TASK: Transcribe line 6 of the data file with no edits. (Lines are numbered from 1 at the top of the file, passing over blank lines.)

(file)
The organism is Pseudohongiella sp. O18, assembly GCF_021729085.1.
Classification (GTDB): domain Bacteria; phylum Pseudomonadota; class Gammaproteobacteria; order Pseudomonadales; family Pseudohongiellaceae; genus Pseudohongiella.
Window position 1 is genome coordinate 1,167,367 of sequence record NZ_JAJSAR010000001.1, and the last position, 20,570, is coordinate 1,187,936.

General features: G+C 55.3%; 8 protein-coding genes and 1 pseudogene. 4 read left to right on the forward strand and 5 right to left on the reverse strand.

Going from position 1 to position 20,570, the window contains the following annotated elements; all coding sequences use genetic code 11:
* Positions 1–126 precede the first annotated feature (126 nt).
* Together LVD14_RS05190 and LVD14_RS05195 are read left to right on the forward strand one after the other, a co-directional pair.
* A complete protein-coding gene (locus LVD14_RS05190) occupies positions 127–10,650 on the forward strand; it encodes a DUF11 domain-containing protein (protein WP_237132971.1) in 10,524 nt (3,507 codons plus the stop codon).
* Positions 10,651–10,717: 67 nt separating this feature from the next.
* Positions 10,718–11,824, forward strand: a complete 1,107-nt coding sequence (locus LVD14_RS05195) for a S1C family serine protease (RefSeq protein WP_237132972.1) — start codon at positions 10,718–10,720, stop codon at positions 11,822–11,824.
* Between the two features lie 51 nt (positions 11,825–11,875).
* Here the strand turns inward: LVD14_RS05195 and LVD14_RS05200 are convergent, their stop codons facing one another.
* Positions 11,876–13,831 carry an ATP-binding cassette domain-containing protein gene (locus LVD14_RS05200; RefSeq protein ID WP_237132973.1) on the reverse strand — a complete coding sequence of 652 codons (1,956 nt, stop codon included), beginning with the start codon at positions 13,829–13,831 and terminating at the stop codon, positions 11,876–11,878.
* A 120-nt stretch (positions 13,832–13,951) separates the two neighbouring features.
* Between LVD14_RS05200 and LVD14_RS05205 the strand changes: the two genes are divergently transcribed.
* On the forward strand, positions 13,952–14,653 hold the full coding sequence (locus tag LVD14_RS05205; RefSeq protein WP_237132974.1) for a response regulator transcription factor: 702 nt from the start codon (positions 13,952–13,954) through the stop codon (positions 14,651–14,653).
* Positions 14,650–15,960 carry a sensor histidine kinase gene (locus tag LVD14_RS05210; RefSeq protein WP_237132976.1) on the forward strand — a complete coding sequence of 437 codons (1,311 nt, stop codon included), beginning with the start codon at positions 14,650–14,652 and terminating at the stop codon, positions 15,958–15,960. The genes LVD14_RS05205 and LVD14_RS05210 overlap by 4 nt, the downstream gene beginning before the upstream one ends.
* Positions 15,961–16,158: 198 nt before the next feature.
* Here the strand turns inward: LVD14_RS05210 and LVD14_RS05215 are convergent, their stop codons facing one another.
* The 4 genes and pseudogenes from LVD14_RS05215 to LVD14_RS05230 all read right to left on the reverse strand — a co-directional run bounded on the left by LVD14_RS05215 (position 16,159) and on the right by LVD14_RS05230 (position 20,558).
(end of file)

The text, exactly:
* Positions 1–126 precede the first annotated feature (126 nt).